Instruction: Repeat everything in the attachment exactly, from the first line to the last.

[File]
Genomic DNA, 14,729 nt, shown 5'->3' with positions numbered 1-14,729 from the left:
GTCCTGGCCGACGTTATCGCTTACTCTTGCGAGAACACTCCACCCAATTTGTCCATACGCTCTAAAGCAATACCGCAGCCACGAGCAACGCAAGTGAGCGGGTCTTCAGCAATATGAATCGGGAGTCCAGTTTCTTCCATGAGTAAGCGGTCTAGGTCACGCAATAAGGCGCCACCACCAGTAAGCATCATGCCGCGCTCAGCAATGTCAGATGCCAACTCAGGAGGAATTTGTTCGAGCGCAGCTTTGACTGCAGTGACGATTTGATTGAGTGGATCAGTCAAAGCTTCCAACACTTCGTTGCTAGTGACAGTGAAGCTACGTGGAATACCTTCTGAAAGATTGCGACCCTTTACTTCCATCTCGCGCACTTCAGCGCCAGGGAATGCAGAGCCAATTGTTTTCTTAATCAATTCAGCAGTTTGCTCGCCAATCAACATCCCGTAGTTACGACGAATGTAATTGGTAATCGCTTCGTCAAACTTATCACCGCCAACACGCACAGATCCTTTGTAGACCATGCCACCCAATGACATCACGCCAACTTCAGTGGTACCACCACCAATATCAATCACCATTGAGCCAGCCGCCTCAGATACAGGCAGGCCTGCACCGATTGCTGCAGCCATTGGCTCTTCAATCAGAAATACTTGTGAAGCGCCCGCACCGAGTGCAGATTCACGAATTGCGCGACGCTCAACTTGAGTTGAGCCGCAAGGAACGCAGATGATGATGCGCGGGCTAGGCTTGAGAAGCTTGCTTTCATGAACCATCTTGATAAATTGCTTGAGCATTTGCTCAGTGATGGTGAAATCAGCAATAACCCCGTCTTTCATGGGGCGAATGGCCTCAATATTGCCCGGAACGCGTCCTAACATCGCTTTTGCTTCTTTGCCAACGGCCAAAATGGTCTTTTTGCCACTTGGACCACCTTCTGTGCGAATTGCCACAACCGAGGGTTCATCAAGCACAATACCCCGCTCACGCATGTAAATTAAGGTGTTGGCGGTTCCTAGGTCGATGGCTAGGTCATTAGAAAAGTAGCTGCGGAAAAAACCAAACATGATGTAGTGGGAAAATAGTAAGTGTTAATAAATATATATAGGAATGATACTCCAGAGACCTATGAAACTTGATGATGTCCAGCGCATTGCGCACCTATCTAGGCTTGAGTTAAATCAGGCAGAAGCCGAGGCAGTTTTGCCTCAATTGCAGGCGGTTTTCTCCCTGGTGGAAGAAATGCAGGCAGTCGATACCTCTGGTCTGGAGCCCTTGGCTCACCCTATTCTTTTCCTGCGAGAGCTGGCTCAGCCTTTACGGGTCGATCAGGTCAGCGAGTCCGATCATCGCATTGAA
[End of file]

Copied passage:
Genomic DNA, 14,729 nt, shown 5'->3' with positions numbered 1-14,729 from the left:
GTCCTGGCCGACGTTATCGCTTACTCTTGCGAGAACACTCCACCCAATTTGTCCATACGCTCTAAAGCAATACCGCAGCCACGAGCAACGCAAGTGAGCGGGTCTTCAGCAATATGAATCGGGAGTCCAGTTTCTTCCATGAGTAAGCGGTCTAGGTCACGCAATAAGGCGCCACCACCAGTAAGCATCATGCCGCGCTCAGCAATGTCAGATGCCAACTCAGGAGGAATTTGTTCGAGCGCAGCTTTGACTGCAGTGACGATTTGATTGAGTGGATCAGTCAAAGCTTCCAACACTTCGTTGCTAGTGACAGTGAAGCTACGTGGAATACCTTCTGAAAGATTGCGACCCTTTACTTCCATCTCGCGCACTTCAGCGCCAGGGAATGCAGAGCCAATTGTTTTCTTAATCAATTCAGCAGTTTGCTCGCCAATCAACATCCCGTAGTTACGACGAATGTAATTGGTAATCGCTTCGTCAAACTTATCACCGCCAACACGCACAGATCCTTTGTAGACCATGCCACCCAATGACATCACGCCAACTTCAGTGGTACCACCACCAATATCAATCACCATTGAGCCAGCCGCCTCAGATACAGGCAGGCCTGCACCGATTGCTGCAGCCATTGGCTCTTCAATCAGAAATACTTGTGAAGCGCCCGCACCGAGTGCAGATTCACGAATTGCGCGACGCTCAACTTGAGTTGAGCCGCAAGGAACGCAGATGATGATGCGCGGGCTAGGCTTGAGAAGCTTGCTTTCATGAACCATCTTGATAAATTGCTTGAGCATTTGCTCAGTGATGGTGAAATCAGCAATAACCCCGTCTTTCATGGGGCGAATGGCCTCAATATTGCCCGGAACGCGTCCTAACATCGCTTTTGCTTCTTTGCCAACGGCCAAAATGGTCTTTTTGCCACTTGGACCACCTTCTGTGCGAATTGCCACAACCGAGGGTTCATCAAGCACAATACCCCGCTCACGCATGTAAATTAAGGTGTTGGCGGTTCCTAGGTCGATGGCTAGGTCATTAGAAAAGTAGCTGCGGAAAAAACCAAACATGATGTAGTGGGAAAATAGTAAGTGTTAATAAATATATATAGGAATGATACTCCAGAGACCTATGAAACTTGATGATGTCCAGCGCATTGCGCACCTATCTAGGCTTGAGTTAAATCAGGCAGAAGCCGAGGCAGTTTTGCCTCAATTGCAGGCGGTTTTCTCCCTGGTGGAAGAAATGCAGGCAGTCGATACCTCTGGTCTGGAGCCCTTGGCTCACCCTATTCTTTTCCTGCGAGAGCTGGCTCAGCCTTTACGGGTCGATCAGGTCAGCGAGTCCGATCATCGCATTGAA